Visually, the game has one cool feature that will sadly be lost on those of you playing the game through emulation or its console port.  The original arcade game’s action took place on more than one screen.   The game really makes ample use of its audio.  The main character will provide a narration in the game’s intro where he says he’s going to tell you the story of how he became king.  There’s a fair amount of voice work in the game.  You’ll hear things being spoken by characters in a strange language.  In some parts of the game, a lovely lady’s voice will prompt you to move forward after defeating a group of enemies by saying, “Go, follow this path.”  A voice can be also be heard at times saying, “May power be with you.” Lastly, the audio really makes some of the boss fights more interesting.  One boss is a decaying skeleton sitting on a throne.  As he summons skeletons to attack you, an eerie music plays and you will hear, “Help me” over and over until he is defeated.  Another boss greets you with some rather strange dialog by saying, “I’m sad, you want to be a hero too.  You’ll suffer the same fate as I.” A lot of these lines give the game a bit of mystery.

The game has some other cool quirks too, like the characters materializing onscreen, weapons in hand, at the beginning of a stage.  There’s also a funny moment at the beginning of one stage where you can toss an enemy towards the stairs you just climbed up, and watch him humorously tumble down to his demise.  Lastly, there are the hidden “Bad Fortune” levels that some players may not even see (one has you fighting enemies while riding a raft and gives you an attack power-up for beating it), and the upgrades that you are given at the end of a level.  This is a fun game for fans of the original Golden Axe.  It’s arguably even better, yet seems to be rather obscure.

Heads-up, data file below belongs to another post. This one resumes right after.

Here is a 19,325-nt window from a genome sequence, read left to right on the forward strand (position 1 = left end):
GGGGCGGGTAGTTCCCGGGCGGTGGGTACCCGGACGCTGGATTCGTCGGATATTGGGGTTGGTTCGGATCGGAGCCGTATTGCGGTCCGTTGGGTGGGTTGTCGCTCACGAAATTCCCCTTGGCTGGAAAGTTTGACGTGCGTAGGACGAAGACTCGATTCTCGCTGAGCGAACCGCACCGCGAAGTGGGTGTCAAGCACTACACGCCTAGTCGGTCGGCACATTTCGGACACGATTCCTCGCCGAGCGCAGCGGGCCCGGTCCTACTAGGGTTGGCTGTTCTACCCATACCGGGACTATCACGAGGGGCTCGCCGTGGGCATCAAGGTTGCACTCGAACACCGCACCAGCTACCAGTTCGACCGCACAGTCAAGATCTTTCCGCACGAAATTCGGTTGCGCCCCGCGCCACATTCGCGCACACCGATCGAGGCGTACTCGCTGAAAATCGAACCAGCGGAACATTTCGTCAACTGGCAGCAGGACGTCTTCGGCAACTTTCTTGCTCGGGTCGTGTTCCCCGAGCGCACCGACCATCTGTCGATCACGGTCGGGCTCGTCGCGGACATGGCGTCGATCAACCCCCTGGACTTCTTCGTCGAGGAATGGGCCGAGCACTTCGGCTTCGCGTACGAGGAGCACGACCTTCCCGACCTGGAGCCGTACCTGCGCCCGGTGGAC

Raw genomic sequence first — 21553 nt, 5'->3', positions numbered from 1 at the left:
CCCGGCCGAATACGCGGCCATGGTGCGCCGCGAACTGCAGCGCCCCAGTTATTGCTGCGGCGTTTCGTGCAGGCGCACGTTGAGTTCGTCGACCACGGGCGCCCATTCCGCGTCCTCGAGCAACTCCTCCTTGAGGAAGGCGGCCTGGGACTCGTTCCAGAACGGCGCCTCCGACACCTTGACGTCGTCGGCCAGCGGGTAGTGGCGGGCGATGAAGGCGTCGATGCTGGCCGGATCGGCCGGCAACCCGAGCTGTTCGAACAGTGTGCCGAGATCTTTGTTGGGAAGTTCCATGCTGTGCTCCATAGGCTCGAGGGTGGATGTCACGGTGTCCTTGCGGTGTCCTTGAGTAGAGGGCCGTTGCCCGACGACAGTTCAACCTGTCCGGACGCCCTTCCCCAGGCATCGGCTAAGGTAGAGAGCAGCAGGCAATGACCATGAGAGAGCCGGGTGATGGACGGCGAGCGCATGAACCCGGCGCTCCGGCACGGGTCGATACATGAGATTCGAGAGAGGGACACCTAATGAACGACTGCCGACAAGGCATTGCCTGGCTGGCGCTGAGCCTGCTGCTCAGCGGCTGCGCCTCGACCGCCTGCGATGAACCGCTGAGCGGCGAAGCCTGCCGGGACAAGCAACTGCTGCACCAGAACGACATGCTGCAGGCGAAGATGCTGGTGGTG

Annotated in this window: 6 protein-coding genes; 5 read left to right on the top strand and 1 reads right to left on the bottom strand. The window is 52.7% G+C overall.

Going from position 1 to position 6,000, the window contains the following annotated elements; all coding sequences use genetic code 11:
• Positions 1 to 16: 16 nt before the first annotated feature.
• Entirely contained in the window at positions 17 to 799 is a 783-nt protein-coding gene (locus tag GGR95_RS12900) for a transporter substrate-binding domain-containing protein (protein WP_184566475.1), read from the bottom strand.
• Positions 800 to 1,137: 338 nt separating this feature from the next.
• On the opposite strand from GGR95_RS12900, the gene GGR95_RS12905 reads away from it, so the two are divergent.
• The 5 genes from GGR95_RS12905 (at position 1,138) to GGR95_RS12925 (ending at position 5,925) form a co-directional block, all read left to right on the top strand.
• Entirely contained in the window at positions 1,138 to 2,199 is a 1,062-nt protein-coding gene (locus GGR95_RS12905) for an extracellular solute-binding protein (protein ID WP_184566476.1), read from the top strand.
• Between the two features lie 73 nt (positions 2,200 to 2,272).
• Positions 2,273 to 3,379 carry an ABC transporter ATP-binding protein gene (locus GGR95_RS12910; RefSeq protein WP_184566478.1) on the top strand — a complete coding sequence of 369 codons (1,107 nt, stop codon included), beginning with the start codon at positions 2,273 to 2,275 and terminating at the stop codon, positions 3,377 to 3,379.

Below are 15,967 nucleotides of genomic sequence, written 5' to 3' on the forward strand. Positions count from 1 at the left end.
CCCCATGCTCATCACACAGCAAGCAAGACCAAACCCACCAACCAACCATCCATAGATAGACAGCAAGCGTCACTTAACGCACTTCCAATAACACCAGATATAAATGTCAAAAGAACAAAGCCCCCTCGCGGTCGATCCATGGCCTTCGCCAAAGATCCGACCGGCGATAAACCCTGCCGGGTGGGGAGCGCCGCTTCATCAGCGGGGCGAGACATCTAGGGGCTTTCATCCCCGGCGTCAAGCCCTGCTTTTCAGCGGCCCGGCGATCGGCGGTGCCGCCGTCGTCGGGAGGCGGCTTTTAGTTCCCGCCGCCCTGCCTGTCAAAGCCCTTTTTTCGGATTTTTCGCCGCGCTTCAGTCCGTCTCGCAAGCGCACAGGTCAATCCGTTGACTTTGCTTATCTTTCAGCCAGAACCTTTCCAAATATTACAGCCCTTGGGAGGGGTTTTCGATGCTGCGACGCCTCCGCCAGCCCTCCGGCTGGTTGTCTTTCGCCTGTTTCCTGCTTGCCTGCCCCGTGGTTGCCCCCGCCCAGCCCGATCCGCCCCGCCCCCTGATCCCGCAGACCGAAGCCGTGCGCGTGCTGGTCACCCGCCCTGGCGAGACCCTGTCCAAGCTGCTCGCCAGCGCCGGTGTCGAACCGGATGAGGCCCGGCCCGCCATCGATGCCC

You can find this excellent and underappreciated title that was covered in the above arcade section on Taito Memories Gekan II.  That collection is worth picking up for this game alone.

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Batman: The Brave and the Bold

Nintendo Wii
(2010)
This is an excellent entry in the Beatemup genre  by Wayforward.  The game really captures the look and feel of the show perfectly.  The levels play out like episodes from the show.  In fact, the game features some original stories and uses the same kind of humor you’d expect from the show.

The combat is solid and you have lots of “toys” at your disposal, which can be upgraded.  This includes classic stuff like Batarangs and really cool things like a light sword.  You’ll go into battle with a partner character much like the team ups in the show.  That character can be computer controlled or played by a friend.  There are some very interesting boss fights and environments in the game.

Since this a Wayforward game, it looks gorgeous.  The animation is excellent and everything looks very impressive.

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Alien Storm

Arcade / Sega Genesis/Megadrive
Sega (AM1) (1990) / Sega AM7 (1991)
This game doesn’t seem quite as well known as other Sega beat ‘em ups like Streets of Rage, Golden Axe and Altered Beast.  Alien Storm is a bit of an unconventional beat ‘em up.  It has a rather fast pace as your characters can move around the screen much faster than characters in other beat ‘em ups do.  Plus, you can dash.